Alcohol consumption among adolescents

Heavy drinking in adolescence can have severe health, social, and educational consequences. Adolescent heavy episodic drinking is associated with a range of acute alcohol-related harms such as blackouts and injuries, car crashes, or increased risk for sexually transmitted infections. Alcohol use in adolescence is also related to poor educational outcomes, including bullying and social exclusion, which in turn may impact the formation of human capital (OECD, 2021[1]).

On average, more than one-third (37%) of European adolescents aged 15 and 16 years old reported heavy episodic drinking at least once in the last 30 days in 2019 (Figure 4.6), despite the legal drinking age in most EU countries being 18. This proportion ranges from less than 25% in Sweden, Finland, and Portugal, as well as Iceland and Norway, to more than 50% in Germany and Denmark.

In Denmark, adolescents have earlier access to alcohol than those in other Nordic countries, and alcohol control policies are also less stringent than across the Nordic Region. Indeed, the legal age for purchasing beer and wine in Denmark is lower, at 16 compared to 18 years. Further, sales of beverages containing alcohol up to 16.5% alcohol by volume are allowed in Danish supermarkets and other retail stores, while in Finland, Norway and Sweden, beverages containing above 3.5-5.5% alcohol can only be sold in government-owned monopoly stores.

In about half of EU countries, boys are more likely than girls to report heavy episodic drinking, with the greatest difference in Cyprus, Romania, and Greece (9 or more percentage points). Girls have higher rates than boys in the other half of EU countries, with the largest difference in Latvia and Spain (5 or more percentage points).

The proportion of heavy episodic drinking among adolescents has remained relatively stable between 2015 and 2019 on average across EU countries, although the trend has varied across countries. The proportion of 15-16 year-olds reporting heavy episodic drinking has decreased since 2015 in 15 of 25 EU countries. Cyprus, Lithuania and Malta saw the largest reduction with 7 percentage points or more. The proportion has gone up in the other 10 countries, with increases of 4 percentage points or more in Portugal, Ireland and the Slovak Republic (Figure 4.7).

Protecting children and adolescents from harmful alcohol use is a key pillar of public health policies. A multi-component strategy encompasses limiting accessibility of alcohol by enforcing the law on minimum legal age for purchasing and consuming alcohol, reducing alcohol affordability by limiting cheap alcohol, and restricting alcohol advertising (OECD, 2021[1]). To limit adolescent exposure to alcohol promotion, some countries have adapted their regulation to digital marketing and sport sponsorship. In the WHO Europe region, about half of the countries report monitoring marketing infringements, but only 14 out of 49 countries have marketing bans on the internet and on social media (WHO Europe, 2021[2]). Regarding sponsorship for sporting events, only four countries (Spain, France, Norway and Türkiye) have implemented legally binding bans across all alcoholic beverages (WHO, 2018[3]).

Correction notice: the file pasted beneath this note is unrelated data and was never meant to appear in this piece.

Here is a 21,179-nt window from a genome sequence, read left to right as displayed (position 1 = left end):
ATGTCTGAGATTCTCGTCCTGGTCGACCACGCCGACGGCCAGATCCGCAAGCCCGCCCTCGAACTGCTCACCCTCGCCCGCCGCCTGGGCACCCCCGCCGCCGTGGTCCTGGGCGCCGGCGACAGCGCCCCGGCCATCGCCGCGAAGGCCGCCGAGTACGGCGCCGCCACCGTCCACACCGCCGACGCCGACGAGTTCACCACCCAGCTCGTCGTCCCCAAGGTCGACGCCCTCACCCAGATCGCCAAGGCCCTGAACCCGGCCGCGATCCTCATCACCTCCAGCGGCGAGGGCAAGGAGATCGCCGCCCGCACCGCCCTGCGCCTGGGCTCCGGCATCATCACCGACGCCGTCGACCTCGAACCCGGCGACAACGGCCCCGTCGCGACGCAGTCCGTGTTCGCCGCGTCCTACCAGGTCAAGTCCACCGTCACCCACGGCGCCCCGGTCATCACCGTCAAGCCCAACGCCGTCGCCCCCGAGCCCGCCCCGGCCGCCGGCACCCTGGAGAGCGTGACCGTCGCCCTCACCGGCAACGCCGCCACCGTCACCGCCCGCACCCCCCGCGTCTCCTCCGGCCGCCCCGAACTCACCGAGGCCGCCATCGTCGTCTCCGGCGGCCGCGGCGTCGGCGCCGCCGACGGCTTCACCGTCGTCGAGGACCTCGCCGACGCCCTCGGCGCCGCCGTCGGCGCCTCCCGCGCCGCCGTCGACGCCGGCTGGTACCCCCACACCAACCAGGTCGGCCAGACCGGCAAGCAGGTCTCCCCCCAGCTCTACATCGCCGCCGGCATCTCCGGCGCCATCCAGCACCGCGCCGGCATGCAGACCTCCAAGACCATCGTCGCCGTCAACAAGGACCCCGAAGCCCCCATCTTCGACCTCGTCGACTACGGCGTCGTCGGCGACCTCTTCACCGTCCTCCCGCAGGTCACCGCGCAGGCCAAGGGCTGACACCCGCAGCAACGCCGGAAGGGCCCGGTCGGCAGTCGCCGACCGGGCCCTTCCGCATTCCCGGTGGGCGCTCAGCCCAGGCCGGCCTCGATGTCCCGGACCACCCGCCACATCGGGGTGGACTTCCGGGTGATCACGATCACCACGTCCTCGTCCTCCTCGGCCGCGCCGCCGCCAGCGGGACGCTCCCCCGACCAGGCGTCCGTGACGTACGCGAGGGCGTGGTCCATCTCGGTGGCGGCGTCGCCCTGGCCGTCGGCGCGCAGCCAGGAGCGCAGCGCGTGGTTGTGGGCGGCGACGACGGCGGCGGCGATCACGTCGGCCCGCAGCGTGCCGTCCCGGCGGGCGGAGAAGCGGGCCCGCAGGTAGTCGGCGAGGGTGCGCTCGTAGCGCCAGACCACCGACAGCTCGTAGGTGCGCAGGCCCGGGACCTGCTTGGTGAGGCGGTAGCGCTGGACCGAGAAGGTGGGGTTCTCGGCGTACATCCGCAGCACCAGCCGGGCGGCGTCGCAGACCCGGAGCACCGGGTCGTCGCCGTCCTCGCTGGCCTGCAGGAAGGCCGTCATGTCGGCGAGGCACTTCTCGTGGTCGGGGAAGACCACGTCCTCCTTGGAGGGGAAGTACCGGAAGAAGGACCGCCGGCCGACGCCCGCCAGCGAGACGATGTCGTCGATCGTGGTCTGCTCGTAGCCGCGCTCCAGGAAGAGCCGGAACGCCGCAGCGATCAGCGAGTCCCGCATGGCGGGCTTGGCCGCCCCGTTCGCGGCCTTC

[1] OECD (2021), Preventing Harmful Alcohol Use, OECD Health Policy Studies, OECD Publishing, Paris,

[3] WHO (2018), Global Information System on Alcohol and Health (GISAH): Sporting events by country, World Health Organization,

[2] WHO Europe (2021), Digital marketing of alcohol: challenges and policy options for better health in the WHO European Region, World Health Organization Regional Office for Europe,

Metadata, Legal and Rights

This document, as well as any data and map included herein, are without prejudice to the status of or sovereignty over any territory, to the delimitation of international frontiers and boundaries and to the name of any territory, city or area. Extracts from publications may be subject to additional disclaimers, which are set out in the complete version of the publication, available at the link provided.

© OECD/European Union 2022

The use of this work, whether digital or print, is governed by the Terms and Conditions to be found at